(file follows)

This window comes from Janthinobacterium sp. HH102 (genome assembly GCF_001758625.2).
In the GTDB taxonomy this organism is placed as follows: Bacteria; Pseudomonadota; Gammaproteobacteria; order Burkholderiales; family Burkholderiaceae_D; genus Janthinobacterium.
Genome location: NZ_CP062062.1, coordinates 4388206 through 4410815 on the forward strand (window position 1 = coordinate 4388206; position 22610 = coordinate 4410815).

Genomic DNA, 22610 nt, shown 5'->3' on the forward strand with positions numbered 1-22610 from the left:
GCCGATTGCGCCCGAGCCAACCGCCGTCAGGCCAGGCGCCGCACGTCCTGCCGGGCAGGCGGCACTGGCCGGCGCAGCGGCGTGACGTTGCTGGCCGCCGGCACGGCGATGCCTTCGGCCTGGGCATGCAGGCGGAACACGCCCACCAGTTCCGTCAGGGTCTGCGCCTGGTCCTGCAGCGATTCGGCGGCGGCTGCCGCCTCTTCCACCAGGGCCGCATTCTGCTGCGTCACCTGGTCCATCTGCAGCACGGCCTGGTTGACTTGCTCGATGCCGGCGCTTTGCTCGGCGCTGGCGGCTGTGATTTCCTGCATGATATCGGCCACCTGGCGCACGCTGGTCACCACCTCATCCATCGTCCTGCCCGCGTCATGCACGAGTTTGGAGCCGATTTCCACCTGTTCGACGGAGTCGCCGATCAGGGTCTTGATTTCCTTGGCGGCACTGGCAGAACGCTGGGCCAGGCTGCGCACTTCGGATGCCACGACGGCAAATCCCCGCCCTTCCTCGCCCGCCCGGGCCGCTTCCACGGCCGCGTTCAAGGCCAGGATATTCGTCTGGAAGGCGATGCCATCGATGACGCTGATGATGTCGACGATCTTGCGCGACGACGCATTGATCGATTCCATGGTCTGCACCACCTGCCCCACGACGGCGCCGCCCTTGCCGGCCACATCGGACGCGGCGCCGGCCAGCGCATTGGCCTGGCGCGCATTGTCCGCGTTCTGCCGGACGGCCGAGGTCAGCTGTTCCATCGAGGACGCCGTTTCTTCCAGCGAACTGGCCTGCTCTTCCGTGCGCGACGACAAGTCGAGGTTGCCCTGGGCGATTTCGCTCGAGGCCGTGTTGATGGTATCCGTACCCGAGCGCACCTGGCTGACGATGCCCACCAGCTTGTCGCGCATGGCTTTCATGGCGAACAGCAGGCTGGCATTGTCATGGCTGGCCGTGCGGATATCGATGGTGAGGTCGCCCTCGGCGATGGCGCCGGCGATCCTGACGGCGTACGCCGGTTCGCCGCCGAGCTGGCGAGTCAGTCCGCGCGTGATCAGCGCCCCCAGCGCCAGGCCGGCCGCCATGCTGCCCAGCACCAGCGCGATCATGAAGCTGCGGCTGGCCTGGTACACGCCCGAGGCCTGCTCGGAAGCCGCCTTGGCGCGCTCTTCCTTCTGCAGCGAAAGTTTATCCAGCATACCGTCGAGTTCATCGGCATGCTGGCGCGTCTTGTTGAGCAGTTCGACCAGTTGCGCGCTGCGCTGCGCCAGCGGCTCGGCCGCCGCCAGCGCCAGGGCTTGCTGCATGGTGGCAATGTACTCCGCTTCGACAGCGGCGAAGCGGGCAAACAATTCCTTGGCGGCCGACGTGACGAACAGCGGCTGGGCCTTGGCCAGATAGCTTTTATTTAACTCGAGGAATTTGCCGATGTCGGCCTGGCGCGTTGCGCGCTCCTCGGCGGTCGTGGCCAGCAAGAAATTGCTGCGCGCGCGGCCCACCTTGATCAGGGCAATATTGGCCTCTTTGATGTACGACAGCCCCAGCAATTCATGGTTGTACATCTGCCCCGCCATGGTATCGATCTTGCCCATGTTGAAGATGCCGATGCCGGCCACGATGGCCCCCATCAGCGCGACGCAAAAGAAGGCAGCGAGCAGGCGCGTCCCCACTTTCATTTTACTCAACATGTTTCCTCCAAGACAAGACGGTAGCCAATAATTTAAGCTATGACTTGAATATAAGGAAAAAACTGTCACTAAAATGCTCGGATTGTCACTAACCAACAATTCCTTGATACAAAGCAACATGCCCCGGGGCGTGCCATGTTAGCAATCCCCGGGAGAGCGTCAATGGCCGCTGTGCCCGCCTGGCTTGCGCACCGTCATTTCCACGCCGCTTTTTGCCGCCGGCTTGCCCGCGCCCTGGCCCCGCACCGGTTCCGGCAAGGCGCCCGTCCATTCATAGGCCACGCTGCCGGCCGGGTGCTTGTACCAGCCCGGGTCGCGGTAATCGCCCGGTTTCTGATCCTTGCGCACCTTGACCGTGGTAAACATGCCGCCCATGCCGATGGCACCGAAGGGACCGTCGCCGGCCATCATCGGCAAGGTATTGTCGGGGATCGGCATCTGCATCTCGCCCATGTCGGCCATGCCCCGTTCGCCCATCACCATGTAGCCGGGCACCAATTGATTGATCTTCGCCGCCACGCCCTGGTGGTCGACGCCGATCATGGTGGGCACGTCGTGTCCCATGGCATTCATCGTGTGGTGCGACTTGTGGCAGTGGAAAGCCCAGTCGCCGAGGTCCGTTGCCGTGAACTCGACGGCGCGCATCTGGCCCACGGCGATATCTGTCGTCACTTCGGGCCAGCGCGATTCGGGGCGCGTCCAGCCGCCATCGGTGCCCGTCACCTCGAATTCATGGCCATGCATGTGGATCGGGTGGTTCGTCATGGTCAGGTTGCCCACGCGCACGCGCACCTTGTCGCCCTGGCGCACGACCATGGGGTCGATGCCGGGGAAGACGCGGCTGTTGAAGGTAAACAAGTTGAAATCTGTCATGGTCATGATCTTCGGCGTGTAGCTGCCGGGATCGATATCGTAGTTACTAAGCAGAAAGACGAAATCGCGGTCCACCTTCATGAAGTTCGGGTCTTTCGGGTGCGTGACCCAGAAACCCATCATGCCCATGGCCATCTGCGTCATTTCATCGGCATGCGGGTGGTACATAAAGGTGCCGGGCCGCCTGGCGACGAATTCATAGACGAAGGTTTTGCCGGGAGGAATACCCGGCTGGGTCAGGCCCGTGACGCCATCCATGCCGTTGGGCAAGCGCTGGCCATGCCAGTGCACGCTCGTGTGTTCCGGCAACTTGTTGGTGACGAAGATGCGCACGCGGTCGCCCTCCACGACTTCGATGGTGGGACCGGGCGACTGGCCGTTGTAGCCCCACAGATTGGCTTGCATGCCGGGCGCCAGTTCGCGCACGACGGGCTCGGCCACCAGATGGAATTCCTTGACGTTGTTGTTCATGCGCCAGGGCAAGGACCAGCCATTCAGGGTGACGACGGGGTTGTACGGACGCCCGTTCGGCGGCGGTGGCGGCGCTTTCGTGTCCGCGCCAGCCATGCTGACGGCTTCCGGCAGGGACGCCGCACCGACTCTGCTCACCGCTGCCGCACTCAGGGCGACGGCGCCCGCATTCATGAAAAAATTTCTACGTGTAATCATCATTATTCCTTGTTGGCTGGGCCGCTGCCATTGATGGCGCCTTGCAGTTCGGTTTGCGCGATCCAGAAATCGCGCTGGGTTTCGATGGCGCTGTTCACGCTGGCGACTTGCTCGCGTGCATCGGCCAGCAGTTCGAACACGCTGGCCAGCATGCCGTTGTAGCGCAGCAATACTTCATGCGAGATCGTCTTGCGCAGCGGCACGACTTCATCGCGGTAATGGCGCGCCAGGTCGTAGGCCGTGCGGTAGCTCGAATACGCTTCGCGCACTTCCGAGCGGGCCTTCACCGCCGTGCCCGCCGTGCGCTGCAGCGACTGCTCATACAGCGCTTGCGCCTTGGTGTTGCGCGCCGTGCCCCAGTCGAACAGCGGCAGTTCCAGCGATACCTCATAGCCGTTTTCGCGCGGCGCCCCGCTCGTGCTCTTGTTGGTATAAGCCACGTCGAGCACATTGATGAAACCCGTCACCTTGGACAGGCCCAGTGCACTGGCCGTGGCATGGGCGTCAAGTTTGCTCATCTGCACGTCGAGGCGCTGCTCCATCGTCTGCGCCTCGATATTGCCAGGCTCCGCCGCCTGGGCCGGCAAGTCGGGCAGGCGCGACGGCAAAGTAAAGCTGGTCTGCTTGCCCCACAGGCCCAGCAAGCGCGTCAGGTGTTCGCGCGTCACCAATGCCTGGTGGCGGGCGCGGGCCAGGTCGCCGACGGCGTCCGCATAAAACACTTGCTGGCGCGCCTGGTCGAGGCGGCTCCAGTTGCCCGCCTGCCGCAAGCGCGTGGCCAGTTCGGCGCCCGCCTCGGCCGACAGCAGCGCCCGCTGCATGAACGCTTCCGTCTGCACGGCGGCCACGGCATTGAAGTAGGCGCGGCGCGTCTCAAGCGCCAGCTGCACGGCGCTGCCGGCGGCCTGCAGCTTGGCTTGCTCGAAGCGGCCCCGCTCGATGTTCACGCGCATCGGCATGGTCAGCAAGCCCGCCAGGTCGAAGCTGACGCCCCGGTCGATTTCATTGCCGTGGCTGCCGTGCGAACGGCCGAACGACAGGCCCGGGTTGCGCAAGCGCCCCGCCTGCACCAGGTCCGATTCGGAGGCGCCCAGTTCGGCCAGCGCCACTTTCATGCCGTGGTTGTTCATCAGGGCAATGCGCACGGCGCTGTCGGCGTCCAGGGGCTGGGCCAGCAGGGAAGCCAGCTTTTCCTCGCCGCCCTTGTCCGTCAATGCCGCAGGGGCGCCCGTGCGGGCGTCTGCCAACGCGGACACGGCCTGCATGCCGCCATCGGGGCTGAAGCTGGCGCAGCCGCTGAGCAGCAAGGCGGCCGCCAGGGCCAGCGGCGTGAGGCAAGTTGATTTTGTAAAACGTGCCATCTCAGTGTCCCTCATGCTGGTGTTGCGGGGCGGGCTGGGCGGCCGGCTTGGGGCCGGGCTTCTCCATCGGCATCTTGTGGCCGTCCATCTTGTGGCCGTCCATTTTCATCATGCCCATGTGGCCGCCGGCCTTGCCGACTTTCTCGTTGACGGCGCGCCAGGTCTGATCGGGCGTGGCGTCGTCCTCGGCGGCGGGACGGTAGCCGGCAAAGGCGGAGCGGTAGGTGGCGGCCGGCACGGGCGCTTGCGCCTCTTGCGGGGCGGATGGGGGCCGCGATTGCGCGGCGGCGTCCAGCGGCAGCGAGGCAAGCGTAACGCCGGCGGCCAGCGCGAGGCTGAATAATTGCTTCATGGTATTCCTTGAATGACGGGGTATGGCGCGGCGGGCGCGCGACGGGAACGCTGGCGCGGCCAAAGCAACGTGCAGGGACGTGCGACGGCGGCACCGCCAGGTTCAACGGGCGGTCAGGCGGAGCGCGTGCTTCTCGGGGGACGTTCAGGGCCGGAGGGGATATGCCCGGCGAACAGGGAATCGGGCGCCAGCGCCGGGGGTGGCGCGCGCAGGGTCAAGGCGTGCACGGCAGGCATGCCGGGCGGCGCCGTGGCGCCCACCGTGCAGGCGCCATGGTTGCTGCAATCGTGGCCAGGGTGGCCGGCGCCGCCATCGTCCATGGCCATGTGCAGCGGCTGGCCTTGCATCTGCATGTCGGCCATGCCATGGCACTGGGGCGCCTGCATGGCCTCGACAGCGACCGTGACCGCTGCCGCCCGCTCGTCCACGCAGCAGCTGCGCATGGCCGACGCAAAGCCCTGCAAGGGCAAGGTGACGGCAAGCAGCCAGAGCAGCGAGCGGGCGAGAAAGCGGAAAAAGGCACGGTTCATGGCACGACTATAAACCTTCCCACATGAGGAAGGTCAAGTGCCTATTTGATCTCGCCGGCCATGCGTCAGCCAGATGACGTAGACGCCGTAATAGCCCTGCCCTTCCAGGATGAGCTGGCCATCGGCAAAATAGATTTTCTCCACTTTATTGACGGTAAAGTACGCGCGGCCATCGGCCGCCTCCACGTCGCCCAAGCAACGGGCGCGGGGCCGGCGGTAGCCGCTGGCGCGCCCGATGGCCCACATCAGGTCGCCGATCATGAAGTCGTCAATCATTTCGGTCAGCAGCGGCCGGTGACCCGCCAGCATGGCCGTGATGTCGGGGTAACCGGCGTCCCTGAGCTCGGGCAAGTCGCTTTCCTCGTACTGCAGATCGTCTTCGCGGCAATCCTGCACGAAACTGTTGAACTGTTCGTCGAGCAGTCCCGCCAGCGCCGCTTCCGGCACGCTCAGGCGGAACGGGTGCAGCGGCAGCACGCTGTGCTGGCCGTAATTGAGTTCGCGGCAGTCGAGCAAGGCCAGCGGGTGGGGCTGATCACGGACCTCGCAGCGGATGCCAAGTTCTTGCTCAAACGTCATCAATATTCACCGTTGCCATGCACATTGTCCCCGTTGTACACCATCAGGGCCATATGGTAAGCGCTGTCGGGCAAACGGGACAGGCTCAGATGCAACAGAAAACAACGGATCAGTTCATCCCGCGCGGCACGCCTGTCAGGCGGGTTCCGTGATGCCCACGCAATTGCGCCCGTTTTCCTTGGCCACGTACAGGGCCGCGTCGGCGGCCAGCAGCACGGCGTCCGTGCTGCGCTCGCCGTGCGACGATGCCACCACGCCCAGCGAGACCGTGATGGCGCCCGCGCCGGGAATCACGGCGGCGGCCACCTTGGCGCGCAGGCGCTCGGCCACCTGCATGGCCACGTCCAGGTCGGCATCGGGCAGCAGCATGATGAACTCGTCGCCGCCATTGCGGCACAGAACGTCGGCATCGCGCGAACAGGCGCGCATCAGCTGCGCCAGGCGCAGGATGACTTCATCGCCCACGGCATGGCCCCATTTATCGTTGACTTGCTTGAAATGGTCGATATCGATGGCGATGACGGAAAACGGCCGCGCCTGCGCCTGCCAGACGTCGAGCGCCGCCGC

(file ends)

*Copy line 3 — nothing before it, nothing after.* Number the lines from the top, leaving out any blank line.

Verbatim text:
Genome location: NZ_CP062062.1, coordinates 4388206 through 4410815 on the forward strand (window position 1 = coordinate 4388206; position 22610 = coordinate 4410815).